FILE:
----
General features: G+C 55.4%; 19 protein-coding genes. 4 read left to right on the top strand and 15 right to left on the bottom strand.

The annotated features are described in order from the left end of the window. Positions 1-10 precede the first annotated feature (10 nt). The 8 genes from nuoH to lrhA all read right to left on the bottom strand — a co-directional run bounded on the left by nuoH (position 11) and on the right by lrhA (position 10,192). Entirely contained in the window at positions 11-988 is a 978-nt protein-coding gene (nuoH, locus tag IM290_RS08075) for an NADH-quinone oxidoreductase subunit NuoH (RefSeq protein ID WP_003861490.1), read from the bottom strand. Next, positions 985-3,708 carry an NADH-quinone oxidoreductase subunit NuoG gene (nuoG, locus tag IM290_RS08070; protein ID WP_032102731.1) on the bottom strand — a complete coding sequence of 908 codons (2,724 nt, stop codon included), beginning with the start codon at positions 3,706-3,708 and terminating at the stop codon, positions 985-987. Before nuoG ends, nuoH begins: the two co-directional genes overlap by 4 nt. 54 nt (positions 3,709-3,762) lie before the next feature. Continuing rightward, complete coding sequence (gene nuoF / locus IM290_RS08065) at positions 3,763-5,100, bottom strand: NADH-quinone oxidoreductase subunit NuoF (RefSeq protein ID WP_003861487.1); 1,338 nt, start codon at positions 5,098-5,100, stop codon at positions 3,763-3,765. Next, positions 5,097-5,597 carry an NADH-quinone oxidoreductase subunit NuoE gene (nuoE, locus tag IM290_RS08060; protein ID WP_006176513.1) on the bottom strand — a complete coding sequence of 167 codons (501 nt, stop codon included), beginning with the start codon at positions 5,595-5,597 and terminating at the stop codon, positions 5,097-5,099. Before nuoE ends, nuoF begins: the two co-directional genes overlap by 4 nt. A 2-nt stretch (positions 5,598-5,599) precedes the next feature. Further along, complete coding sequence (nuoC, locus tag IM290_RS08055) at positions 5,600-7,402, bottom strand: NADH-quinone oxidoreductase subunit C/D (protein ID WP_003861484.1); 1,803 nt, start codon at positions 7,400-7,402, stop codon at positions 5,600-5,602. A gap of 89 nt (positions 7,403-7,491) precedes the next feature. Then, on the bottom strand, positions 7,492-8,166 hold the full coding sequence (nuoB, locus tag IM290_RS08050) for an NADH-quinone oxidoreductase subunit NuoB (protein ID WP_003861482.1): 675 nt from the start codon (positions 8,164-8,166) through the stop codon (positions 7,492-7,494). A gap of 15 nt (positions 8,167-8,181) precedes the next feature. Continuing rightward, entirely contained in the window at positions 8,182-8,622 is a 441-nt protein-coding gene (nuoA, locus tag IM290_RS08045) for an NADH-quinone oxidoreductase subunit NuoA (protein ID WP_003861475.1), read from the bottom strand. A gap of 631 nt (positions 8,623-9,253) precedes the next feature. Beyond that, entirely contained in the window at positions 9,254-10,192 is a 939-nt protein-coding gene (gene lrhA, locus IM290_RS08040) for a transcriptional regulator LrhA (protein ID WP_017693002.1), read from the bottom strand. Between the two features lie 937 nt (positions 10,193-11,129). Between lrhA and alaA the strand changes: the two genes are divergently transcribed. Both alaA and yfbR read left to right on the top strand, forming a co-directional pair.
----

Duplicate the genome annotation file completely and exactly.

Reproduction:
General features: G+C 55.4%; 19 protein-coding genes. 4 read left to right on the top strand and 15 right to left on the bottom strand.

The annotated features are described in order from the left end of the window. Positions 1-10 precede the first annotated feature (10 nt). The 8 genes from nuoH to lrhA all read right to left on the bottom strand — a co-directional run bounded on the left by nuoH (position 11) and on the right by lrhA (position 10,192). Entirely contained in the window at positions 11-988 is a 978-nt protein-coding gene (nuoH, locus tag IM290_RS08075) for an NADH-quinone oxidoreductase subunit NuoH (RefSeq protein ID WP_003861490.1), read from the bottom strand. Next, positions 985-3,708 carry an NADH-quinone oxidoreductase subunit NuoG gene (nuoG, locus tag IM290_RS08070; protein ID WP_032102731.1) on the bottom strand — a complete coding sequence of 908 codons (2,724 nt, stop codon included), beginning with the start codon at positions 3,706-3,708 and terminating at the stop codon, positions 985-987. Before nuoG ends, nuoH begins: the two co-directional genes overlap by 4 nt. 54 nt (positions 3,709-3,762) lie before the next feature. Continuing rightward, complete coding sequence (gene nuoF / locus IM290_RS08065) at positions 3,763-5,100, bottom strand: NADH-quinone oxidoreductase subunit NuoF (RefSeq protein ID WP_003861487.1); 1,338 nt, start codon at positions 5,098-5,100, stop codon at positions 3,763-3,765. Next, positions 5,097-5,597 carry an NADH-quinone oxidoreductase subunit NuoE gene (nuoE, locus tag IM290_RS08060; protein ID WP_006176513.1) on the bottom strand — a complete coding sequence of 167 codons (501 nt, stop codon included), beginning with the start codon at positions 5,595-5,597 and terminating at the stop codon, positions 5,097-5,099. Before nuoE ends, nuoF begins: the two co-directional genes overlap by 4 nt. A 2-nt stretch (positions 5,598-5,599) precedes the next feature. Further along, complete coding sequence (nuoC, locus tag IM290_RS08055) at positions 5,600-7,402, bottom strand: NADH-quinone oxidoreductase subunit C/D (protein ID WP_003861484.1); 1,803 nt, start codon at positions 7,400-7,402, stop codon at positions 5,600-5,602. A gap of 89 nt (positions 7,403-7,491) precedes the next feature. Then, on the bottom strand, positions 7,492-8,166 hold the full coding sequence (nuoB, locus tag IM290_RS08050) for an NADH-quinone oxidoreductase subunit NuoB (protein ID WP_003861482.1): 675 nt from the start codon (positions 8,164-8,166) through the stop codon (positions 7,492-7,494). A gap of 15 nt (positions 8,167-8,181) precedes the next feature. Continuing rightward, entirely contained in the window at positions 8,182-8,622 is a 441-nt protein-coding gene (nuoA, locus tag IM290_RS08045) for an NADH-quinone oxidoreductase subunit NuoA (protein ID WP_003861475.1), read from the bottom strand. A gap of 631 nt (positions 8,623-9,253) precedes the next feature. Beyond that, entirely contained in the window at positions 9,254-10,192 is a 939-nt protein-coding gene (gene lrhA, locus IM290_RS08040) for a transcriptional regulator LrhA (protein ID WP_017693002.1), read from the bottom strand. Between the two features lie 937 nt (positions 10,193-11,129). Between lrhA and alaA the strand changes: the two genes are divergently transcribed. Both alaA and yfbR read left to right on the top strand, forming a co-directional pair.